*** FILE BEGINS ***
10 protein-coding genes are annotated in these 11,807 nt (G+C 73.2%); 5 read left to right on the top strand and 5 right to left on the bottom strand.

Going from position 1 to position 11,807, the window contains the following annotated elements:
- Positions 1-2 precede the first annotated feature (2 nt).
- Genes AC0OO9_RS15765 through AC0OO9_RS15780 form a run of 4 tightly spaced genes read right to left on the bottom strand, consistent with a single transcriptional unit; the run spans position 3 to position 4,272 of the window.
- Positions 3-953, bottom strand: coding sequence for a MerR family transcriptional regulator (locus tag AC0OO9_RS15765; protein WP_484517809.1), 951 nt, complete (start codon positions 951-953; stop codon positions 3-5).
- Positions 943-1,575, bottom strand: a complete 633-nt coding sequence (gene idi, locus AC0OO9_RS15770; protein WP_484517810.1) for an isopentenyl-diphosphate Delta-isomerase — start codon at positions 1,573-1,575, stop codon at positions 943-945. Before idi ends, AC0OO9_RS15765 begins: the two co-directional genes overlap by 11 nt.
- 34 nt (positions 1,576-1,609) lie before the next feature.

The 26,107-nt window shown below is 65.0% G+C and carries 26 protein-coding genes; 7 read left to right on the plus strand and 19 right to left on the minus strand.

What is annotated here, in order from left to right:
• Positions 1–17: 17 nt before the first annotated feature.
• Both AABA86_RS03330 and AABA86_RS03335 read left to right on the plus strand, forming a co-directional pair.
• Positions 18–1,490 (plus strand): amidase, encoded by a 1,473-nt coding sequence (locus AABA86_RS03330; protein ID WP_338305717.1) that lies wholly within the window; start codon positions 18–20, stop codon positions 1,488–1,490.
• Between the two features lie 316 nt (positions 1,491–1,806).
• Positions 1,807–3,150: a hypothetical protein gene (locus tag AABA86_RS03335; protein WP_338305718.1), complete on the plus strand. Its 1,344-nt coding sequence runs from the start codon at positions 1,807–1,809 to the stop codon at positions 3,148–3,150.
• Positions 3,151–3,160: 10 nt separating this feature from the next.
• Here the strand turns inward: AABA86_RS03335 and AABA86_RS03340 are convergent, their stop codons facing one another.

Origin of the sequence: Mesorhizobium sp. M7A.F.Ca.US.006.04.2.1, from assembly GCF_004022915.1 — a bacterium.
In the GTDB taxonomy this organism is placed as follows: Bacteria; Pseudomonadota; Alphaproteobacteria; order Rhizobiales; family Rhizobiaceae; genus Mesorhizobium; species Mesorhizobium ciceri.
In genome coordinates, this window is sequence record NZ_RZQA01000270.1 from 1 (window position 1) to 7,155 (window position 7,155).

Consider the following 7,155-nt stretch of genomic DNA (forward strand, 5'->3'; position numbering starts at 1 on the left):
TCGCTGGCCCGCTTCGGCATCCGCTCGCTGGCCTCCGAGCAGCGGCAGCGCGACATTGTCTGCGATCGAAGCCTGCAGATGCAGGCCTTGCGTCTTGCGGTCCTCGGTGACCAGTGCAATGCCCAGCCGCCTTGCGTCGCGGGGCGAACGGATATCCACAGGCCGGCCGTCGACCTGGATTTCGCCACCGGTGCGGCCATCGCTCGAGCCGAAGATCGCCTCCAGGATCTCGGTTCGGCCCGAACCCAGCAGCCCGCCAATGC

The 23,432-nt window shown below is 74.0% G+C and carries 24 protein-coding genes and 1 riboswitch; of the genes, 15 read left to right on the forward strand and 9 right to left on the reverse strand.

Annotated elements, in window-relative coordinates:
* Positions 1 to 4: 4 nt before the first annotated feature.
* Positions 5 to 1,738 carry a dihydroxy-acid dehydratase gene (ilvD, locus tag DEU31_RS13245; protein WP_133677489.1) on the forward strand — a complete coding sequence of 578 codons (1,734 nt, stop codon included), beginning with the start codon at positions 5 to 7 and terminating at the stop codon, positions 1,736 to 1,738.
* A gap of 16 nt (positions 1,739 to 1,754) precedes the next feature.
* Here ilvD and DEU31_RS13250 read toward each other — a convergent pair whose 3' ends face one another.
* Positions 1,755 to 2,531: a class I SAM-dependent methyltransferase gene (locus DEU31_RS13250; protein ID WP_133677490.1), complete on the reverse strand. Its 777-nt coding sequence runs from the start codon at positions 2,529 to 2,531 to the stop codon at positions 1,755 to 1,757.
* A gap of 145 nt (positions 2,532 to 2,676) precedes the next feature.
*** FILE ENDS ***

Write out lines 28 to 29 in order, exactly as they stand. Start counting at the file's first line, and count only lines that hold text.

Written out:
* Positions 1,755 to 2,531: a class I SAM-dependent methyltransferase gene (locus DEU31_RS13250; protein ID WP_133677490.1), complete on the reverse strand. Its 777-nt coding sequence runs from the start codon at positions 2,529 to 2,531 to the stop codon at positions 1,755 to 1,757.
* A gap of 145 nt (positions 2,532 to 2,676) precedes the next feature.